Mowgli used his surroundings to have fun. You can do this too. If you want to get into shape you can use your surroundings to get started.

‘Be happy with what you have whilst working for what you want’. – Helen Keller

3. Enjoy Your Life, Laugh with Your Friends and Learn to Relax

Baloo the bear and Mowgli had an awesome time together. Baloo taught Mowgli that some of life’s great pleasures come for free. During Baloo’s song, Baloo tells Mowgli not to let worries get to him and to learn to relax.

“Look for the bare necessities, the simple bare necessities, forget about your worries and your strife”.

(I hope I’m not the only one that knows every word to this song and all the other songs in The Jungle Book?).

This is some great advice that we all should remind ourselves about. Sometimes we can make small problems turn into huge worries; you know the phrase, ‘making a mountain out of a molehill?’ We need to be aware of our thoughts.

If you have a stressful day at the office you may end up taking the stress and worries home with you. This is not only unhealthy for the mind but it doesn’t help with the problem either.

Sometimes we can spend so much time and energy worrying that we can neglect the people we love who are around us. Love, friendship and laughter, are all free. They don’t cost any money. They are natural pleasures that are there for us to use at our own will. They can enhance our mood leading us to enjoy our lives more. If we worry about the past or future, we miss the present.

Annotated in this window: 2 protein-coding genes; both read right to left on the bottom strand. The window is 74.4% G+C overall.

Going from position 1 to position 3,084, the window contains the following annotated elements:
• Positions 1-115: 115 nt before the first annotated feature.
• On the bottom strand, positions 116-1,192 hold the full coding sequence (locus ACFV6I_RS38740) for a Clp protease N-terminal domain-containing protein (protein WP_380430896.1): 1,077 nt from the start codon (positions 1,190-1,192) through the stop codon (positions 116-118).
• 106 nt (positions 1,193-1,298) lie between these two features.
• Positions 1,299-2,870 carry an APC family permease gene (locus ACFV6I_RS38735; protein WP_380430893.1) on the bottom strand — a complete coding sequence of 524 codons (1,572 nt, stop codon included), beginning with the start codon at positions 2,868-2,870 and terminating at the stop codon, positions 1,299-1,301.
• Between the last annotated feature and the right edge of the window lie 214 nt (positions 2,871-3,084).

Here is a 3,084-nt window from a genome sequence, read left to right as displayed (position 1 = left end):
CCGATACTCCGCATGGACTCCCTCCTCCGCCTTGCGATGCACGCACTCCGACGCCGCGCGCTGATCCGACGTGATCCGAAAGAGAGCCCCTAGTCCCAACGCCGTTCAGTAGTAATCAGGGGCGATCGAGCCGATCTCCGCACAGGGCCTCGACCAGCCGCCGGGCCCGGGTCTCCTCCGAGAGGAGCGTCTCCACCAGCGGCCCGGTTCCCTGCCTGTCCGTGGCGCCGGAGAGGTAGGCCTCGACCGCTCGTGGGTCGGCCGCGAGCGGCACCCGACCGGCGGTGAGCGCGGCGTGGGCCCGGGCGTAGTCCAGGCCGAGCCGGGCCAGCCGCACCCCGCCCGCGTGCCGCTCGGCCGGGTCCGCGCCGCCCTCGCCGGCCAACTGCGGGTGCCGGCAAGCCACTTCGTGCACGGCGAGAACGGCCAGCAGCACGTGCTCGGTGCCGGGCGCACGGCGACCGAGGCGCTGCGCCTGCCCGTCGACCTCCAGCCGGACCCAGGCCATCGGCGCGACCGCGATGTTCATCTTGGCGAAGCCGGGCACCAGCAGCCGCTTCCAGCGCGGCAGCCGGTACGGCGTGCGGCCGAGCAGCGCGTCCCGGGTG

‘Worrying does not empty tomorrow of its sorrows, it empties today of its strengths’. – Corrie Ten Boom

4. Take Time to Appreciate People

Mowgli is constantly looking for love and friendship but does not see the love that his friend Bagheera has for him right before his eyes. Many times Bagheera nearly gives up on Mowgli but, he always ends up returning and helping Mowgli out of bad situations.

Sometimes we can get so caught up in our lives that it’s easy to forget the people that are always there for us. We need to remember to appreciate the people that have always had our backs through the good and bad times.

Whether it’s giving a phone call to a parent just to say thank you, buying some flowers for a loved one, taking a friend out for dinner whatever it is, we should remember to show appreciation.

This shows our friends and family that what they have done for us is important and we remember every detail. This will not only enhance our own life but it enriches theirs too. It boosts the person’s self-esteem and makes them feel appreciated and valuable.

‘Don’t forget a person’s greatest emotional need is to feel appreciated’. – H. Jackson Brown

5. Approve of Yourself

When Mowgli sees the elephant herd lead by Connell Hathi, he tries to join in and he imitates the elephants. Mowgli is constantly looking to fit in and get approved by other animals.

Many people are like this too. I don’t mean they hop the fence at the zoo and start to eat with the elephants but, they are constantly looking for the approval from others. Searching for approval from others can leave you with an uncomfortable feeling and even make you feel slightly anxious.

When you approve of yourself, you tend to become more relaxed and gain an inner freedom to follow your own path and do what you really want to do.